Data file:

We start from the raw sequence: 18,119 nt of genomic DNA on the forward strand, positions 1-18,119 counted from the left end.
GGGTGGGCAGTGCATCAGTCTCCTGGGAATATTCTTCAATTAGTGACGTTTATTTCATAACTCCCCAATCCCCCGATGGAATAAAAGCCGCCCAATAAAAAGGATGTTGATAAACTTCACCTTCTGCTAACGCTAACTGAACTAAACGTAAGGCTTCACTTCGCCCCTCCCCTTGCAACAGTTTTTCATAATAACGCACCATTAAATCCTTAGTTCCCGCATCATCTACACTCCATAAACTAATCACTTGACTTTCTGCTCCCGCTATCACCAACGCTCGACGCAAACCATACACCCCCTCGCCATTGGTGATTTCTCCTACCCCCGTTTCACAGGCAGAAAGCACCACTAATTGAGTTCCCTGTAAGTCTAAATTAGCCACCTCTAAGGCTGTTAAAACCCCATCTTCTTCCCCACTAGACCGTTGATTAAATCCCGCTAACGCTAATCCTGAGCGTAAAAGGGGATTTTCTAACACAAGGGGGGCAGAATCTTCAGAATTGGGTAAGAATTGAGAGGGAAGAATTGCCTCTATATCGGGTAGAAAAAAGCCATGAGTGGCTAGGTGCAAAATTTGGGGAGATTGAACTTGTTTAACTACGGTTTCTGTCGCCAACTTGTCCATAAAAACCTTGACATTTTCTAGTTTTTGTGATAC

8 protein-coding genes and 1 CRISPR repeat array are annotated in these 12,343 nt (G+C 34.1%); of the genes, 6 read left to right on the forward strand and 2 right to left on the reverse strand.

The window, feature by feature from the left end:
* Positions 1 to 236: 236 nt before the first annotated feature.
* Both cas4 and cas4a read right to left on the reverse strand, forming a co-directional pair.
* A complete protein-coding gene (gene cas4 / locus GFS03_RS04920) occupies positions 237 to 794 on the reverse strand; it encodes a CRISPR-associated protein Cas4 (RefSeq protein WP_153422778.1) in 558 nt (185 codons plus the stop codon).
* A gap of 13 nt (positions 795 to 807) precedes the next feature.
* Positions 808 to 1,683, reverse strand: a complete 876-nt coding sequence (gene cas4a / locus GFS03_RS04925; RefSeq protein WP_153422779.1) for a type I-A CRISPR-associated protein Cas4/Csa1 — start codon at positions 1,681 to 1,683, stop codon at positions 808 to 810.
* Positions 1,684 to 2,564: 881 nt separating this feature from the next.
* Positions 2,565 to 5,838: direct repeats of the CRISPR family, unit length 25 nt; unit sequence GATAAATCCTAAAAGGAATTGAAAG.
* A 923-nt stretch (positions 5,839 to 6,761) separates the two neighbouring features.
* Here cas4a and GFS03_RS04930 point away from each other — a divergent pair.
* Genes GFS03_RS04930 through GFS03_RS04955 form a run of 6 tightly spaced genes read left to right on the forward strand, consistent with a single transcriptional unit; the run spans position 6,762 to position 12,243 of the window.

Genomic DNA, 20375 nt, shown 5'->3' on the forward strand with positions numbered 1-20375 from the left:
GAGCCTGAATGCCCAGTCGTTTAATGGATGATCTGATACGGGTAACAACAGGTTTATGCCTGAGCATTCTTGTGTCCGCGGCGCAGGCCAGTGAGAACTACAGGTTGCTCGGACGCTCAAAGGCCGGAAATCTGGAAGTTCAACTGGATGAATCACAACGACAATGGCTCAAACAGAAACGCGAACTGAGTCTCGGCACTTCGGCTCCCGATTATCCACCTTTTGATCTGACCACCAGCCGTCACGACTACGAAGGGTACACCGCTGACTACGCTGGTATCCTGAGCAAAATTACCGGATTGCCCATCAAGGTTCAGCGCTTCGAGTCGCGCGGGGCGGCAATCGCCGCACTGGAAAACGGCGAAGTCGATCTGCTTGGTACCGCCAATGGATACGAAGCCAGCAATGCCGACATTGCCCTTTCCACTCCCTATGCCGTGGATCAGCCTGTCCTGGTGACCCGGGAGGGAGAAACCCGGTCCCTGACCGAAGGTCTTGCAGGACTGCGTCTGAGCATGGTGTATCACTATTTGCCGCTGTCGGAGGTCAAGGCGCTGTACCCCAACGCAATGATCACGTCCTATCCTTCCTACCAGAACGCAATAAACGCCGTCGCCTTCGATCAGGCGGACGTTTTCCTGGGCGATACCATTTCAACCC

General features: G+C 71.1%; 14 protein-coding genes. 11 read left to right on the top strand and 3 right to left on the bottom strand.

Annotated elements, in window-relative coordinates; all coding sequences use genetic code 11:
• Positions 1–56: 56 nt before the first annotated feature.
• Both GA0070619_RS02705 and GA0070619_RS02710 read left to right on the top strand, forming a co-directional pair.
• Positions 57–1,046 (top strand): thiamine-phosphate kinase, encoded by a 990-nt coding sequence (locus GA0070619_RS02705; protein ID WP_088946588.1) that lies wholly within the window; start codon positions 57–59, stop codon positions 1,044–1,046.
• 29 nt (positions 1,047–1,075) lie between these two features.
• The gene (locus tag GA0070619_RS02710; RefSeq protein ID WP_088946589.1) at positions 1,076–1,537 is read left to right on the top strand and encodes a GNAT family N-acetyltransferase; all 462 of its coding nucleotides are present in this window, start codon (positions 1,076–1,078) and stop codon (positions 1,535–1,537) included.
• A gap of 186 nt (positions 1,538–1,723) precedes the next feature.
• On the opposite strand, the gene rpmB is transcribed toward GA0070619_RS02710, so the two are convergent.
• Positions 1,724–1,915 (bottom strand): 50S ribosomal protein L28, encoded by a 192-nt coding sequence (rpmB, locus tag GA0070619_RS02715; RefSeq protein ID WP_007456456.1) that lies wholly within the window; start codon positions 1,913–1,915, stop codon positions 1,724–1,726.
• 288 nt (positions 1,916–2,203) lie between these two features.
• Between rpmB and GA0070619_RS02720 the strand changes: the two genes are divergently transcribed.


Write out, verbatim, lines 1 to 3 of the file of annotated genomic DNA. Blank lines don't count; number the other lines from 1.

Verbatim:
We start from the raw sequence: 18,119 nt of genomic DNA on the forward strand, positions 1-18,119 counted from the left end.
GGGTGGGCAGTGCATCAGTCTCCTGGGAATATTCTTCAATTAGTGACGTTTATTTCATAACTCCCCAATCCCCCGATGGAATAAAAGCCGCCCAATAAAAAGGATGTTGATAAACTTCACCTTCTGCTAACGCTAACTGAACTAAACGTAAGGCTTCACTTCGCCCCTCCCCTTGCAACAGTTTTTCATAATAACGCACCATTAAATCCTTAGTTCCCGCATCATCTACACTCCATAAACTAATCACTTGACTTTCTGCTCCCGCTATCACCAACGCTCGACGCAAACCATACACCCCCTCGCCATTGGTGATTTCTCCTACCCCCGTTTCACAGGCAGAAAGCACCACTAATTGAGTTCCCTGTAAGTCTAAATTAGCCACCTCTAAGGCTGTTAAAACCCCATCTTCTTCCCCACTAGACCGTTGATTAAATCCCGCTAACGCTAATCCTGAGCGTAAAAGGGGATTTTCTAACACAAGGGGGGCAGAATCTTCAGAATTGGGTAAGAATTGAGAGGGAAGAATTGCCTCTATATCGGGTAGAAAAAAGCCATGAGTGGCTAGGTGCAAAATTTGGGGAGATTGAACTTGTTTAACTACGGTTTCTGTCGCCAACTTGTCCATAAAAACCTTGACATTTTCTAGTTTTTGTGATAC

8 protein-coding genes and 1 CRISPR repeat array are annotated in these 12,343 nt (G+C 34.1%); of the genes, 6 read left to right on the forward strand and 2 right to left on the reverse strand.